Earlier this month, I wrote about a MetLife study indicating that despite some research to the contrary, baby boomers, who are by definition no older than 66, are retiring in droves.
I asked readers what they thought about the study and how they were timing their retirement. So far, there have been 104 responses, with 22 of them from people who intend to keep working. Here are some of their comments. I found them inspiring retirement planning food for thought.
Channa: I am 52 and believe that retirement precedes death. I have no desire to spend my life taking care of grandchildren or volunteering. I am fit, smart and still feel and look young. ... Retirement is for those who need to slow down! Please don't count me in.
Jack Frost: Retire? Social Security and job retirement programs will give me about $48,000 a year. My individual retirement account and other investments have a market value of about $450,000, but I'm not touching that. I'm 65, healthy, happy and working! As long as it's good, why quit? I get paid health care and other benefits including annual leave of four weeks a year. The wife is retired. She brings in about $45,000 a year and has yet to put in for Social Security. And she has a portfolio of $950,000, but it's not growing. The best plan seems to be to work a little longer, so we don't have to touch investment principal for at least 10 years or longer. Quitting sounds good, but living well and having money for health care later is very important. So I'm playing it by ear. Work looks good!
Lucien: I just turned 60 and intend to work as long as I can. I have a great career and enjoy it immensely. I plan to retire from employment at 67 and form a consulting group to do national and international work. So I never plan to retire. My 87-year-old mother just gave up her real estate business and misses it terribly. I expect she will be back at work by the end of the year. Must run in the family.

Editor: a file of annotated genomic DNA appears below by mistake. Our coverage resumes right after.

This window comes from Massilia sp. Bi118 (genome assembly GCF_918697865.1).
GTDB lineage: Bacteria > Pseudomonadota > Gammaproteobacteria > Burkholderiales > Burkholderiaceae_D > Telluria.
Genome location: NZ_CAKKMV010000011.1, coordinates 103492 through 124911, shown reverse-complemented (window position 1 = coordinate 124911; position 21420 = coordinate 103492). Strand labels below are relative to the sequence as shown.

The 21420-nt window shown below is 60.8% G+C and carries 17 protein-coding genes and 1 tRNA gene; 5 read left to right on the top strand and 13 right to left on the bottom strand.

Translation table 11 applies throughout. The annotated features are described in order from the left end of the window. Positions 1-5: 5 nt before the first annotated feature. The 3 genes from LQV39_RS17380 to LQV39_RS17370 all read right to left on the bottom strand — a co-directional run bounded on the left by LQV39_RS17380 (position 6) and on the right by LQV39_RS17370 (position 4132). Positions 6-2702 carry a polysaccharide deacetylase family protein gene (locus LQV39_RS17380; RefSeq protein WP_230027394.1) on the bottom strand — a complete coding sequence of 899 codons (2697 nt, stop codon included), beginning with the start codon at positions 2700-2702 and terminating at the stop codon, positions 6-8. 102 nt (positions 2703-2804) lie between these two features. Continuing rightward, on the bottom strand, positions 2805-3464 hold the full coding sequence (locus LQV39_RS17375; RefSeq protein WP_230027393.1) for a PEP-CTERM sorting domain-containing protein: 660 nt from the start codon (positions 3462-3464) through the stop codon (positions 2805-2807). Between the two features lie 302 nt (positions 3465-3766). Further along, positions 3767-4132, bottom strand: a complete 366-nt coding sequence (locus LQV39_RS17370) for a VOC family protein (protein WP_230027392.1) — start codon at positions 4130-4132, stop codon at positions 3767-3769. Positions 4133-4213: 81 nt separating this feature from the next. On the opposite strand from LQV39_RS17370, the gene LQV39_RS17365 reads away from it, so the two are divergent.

Ed B: I am still working at 79 full time as a professor of organic chemistry at an excellent university. I love teaching and doing research on neuroprotecting compounds. Currently, I am teaching 100 students and directing the research of several students and post-docs. I have two grants and am about as productive as I was several years ago as determined by publications, grant activity and student teaching evaluations. I plan to work until my grants run out, which is several years from now. Needless to say, the financial situation for my wife and me is excellent. My financial adviser has informed me that when I retire, my income will be just about the same as my present salary.
Andy Thames: I've already retired twice and am now into my third career. We're almost out of debt. These next few years represent money in the bank to fund vacations, toys, etc. I need four additional years to be vested in my third, and final, career. I plan to retire at age 70, if my health allows me to work that long. Our living expenses will be funded through Social Security, Veterans Affairs benefits and various IRAs and 401(k)s. I'm frankly getting tired and looking forward to retirement. But I want to ensure that my wife will have no financial difficulties after I'm gone.
You can read all the comments here. Next, I'll focus on polar-opposite comments from people who retired while they were still relatively young.